A former Director of the Council for Scientific and Industrial Research (CSIR), Professor Hans Adu-Daapah, has called for the immediate passage of the Plant Breeders Bill by Parliament to address food and nutrition insecurity in the country.
He said currently, expensive activities of various crop research institutions were donor-funded, a situation that empowered donors to dictate what “their money should be used for and what crops to work on”.
He described the situation as unfortunate since research institutions often had to abandon research work at critical stages whenever donor funds ran out.
“Lack of funding is largely contributing to the extinction of most viable indigenous crops due to lack of research on how to improve their quality. Therefore, if the Plant Breeders Bill is passed and there is money in the system, we can work on all crops and decide what to do ourselves and not what donors tell us to do,” he stated.
Delivering a lecture on the topic, “Achieving food and nutrition security through plant breeding in Accra” yesterday, Prof. Adu-Daapah said, “Plant-breeding activities are expensive and as a nation, we need to put our money where our mouth is.”
Plant Breeders Bill
The Plant Breeders Bill, which was put before Parliament in 2013, went through the first and second consideration stages but was put on hold at the third stage when a pressure group, Food Sovereignty Ghana (FSG), raised alarm that the passage of the bill would lead to the imposition of genetically modified organisms (GMOs) into the food chain in Ghana.
The FSG had argued that the introduction of GMOs would lead to commercial exploit of the poor farmers and, therefore, urged Parliament to defer debate on the bill to allow public consultations to be undertaken prior to the introduction of GMOs in Ghana.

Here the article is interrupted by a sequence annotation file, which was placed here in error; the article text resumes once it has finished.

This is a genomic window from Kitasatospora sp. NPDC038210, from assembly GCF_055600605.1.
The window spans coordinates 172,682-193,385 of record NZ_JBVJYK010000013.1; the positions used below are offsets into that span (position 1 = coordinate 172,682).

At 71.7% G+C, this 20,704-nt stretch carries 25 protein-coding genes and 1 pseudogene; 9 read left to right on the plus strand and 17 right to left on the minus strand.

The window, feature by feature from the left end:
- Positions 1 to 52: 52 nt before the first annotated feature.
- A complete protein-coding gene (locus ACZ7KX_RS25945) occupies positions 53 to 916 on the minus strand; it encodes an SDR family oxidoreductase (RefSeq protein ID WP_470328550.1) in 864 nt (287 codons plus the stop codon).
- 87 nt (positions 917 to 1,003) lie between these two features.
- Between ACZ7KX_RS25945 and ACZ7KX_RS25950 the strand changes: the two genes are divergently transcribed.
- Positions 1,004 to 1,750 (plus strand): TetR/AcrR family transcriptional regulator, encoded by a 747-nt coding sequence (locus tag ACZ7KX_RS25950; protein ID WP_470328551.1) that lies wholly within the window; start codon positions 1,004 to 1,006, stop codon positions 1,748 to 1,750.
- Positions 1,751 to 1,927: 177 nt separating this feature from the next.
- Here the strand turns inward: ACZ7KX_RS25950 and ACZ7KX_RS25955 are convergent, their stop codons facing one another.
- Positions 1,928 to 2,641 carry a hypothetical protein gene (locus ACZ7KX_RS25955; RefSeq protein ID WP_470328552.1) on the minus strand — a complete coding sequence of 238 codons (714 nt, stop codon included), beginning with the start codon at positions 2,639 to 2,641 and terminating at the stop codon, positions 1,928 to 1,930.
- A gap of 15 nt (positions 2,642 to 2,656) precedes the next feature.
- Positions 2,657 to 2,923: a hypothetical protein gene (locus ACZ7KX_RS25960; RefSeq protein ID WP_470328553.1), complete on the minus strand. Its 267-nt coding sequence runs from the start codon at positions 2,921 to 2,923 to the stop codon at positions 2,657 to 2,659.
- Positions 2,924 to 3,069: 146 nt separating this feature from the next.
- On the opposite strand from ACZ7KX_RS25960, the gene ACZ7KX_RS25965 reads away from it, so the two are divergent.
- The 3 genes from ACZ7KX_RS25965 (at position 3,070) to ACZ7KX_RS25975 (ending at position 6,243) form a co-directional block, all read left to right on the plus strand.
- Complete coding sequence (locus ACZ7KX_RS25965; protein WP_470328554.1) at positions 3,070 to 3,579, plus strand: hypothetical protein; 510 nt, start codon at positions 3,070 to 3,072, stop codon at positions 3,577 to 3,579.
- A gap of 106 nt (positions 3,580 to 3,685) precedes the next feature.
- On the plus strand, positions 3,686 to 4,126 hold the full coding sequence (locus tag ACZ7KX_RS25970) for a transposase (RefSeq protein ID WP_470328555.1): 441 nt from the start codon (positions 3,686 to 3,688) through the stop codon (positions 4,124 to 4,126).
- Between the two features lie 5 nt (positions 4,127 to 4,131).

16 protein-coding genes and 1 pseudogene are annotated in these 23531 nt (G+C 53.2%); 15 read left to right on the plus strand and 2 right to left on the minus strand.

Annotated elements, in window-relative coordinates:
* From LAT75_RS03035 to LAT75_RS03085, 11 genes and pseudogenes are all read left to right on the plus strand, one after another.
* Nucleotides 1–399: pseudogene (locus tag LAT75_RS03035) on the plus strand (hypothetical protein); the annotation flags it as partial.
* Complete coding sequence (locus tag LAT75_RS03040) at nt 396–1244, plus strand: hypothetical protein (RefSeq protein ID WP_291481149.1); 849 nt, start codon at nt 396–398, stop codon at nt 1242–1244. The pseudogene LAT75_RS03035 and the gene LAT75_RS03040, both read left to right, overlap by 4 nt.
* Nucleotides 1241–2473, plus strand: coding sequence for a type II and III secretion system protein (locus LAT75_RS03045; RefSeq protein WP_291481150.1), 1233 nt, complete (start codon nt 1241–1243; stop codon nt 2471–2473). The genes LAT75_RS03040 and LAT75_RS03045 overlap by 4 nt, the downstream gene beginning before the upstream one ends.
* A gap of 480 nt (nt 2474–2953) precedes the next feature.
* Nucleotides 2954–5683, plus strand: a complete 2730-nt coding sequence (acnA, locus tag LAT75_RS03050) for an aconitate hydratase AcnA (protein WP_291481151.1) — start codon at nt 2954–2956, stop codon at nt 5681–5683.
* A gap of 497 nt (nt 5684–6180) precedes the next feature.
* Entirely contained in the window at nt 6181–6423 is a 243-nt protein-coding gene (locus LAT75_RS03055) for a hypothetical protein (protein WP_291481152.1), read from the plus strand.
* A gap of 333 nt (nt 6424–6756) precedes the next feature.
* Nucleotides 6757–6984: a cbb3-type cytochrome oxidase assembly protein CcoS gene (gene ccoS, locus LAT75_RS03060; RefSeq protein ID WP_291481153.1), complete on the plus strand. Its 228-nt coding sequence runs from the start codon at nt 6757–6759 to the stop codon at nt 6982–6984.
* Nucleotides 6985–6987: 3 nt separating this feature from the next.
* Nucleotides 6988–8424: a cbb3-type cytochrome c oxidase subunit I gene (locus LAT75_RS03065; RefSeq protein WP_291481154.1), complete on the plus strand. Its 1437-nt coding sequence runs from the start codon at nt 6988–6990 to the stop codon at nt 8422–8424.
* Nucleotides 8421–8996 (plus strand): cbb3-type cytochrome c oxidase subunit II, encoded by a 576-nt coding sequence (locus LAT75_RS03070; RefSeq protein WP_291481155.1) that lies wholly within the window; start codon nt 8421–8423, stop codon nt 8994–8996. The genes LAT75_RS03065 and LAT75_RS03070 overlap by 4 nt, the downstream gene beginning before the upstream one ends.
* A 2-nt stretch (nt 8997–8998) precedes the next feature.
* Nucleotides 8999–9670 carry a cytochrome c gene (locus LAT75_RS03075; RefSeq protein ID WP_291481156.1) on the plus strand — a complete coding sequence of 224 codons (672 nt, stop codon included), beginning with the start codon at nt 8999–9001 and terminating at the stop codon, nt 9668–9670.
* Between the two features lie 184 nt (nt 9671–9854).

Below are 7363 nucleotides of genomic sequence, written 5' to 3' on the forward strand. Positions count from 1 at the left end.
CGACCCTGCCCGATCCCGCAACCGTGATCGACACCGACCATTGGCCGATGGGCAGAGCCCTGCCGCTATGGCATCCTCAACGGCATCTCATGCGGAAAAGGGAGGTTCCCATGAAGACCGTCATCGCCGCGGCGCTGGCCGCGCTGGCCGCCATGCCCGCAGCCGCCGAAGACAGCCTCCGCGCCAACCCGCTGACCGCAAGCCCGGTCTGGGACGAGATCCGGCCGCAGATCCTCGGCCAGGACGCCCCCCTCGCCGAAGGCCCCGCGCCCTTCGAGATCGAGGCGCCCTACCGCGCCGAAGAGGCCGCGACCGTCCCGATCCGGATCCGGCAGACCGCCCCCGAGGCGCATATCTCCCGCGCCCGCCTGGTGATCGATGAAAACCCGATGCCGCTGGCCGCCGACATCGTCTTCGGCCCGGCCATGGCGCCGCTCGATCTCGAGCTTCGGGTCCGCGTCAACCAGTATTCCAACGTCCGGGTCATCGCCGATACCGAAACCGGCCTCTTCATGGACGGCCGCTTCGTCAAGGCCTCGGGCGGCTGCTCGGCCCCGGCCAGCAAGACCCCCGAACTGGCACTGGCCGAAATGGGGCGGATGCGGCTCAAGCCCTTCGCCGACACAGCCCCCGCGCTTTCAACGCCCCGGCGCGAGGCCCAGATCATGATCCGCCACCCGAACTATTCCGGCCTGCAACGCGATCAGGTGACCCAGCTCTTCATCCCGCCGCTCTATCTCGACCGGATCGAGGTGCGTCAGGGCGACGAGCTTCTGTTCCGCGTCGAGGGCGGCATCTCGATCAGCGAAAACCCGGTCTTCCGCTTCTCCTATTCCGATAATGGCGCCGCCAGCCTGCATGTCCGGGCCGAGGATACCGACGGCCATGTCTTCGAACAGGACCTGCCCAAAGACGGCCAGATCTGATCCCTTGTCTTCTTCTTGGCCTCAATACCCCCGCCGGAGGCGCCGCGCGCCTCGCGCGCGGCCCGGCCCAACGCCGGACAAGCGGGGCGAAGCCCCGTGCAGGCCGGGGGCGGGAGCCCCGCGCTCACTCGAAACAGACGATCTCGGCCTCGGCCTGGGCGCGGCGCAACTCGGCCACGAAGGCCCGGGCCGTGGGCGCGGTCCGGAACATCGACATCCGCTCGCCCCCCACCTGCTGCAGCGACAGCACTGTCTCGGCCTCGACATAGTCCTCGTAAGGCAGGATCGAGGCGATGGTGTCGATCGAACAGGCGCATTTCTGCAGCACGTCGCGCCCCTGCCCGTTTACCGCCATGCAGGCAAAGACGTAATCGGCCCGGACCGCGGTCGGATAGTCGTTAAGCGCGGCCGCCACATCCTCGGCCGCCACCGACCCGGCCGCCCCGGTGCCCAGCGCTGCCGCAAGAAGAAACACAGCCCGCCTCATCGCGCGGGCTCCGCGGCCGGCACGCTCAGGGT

Bill passage critical
Prof. Adu-Daapah touted the government's Planting for Food and Jobs programme as a good initiative that could help address food insecurity and malnutrition in the country.
He, however, said the lack of adequate improved seed varieties could undermine all efforts to boost food productivity in the country due to the non-passage of the Plant Breeders Bill.
He pointed out that currently, food insecurity was predominant in many parts of the world, especially in developing nations.
“It is estimated that 70 per cent food production is needed by 2050 in order to meet the declaration of the world summit on food security. It is also estimated that by 2050, the world’s population will be nine billion and 12 billion in 2100.
“Much of these estimated population will be concentrated in poor countries, many of which are in Africa,” he said, explaining that by 2020, the number of food insecure people in sub-Saharan Africa alone was projected to be 500 million out of a population of one billion.
Agriculture is crucial
Prof. Adu-Daapah, who is the current Head of Plant Breeding and Biotechnology Programme of the CSIR, pointed out that agriculture had a crucial role to play in promoting growth and poverty reduction.
“Ghana needs an agricultural revolution based on productivity growth to lift millions of Ghanaians out of poverty and improve rural livelihood incomes,” he stated.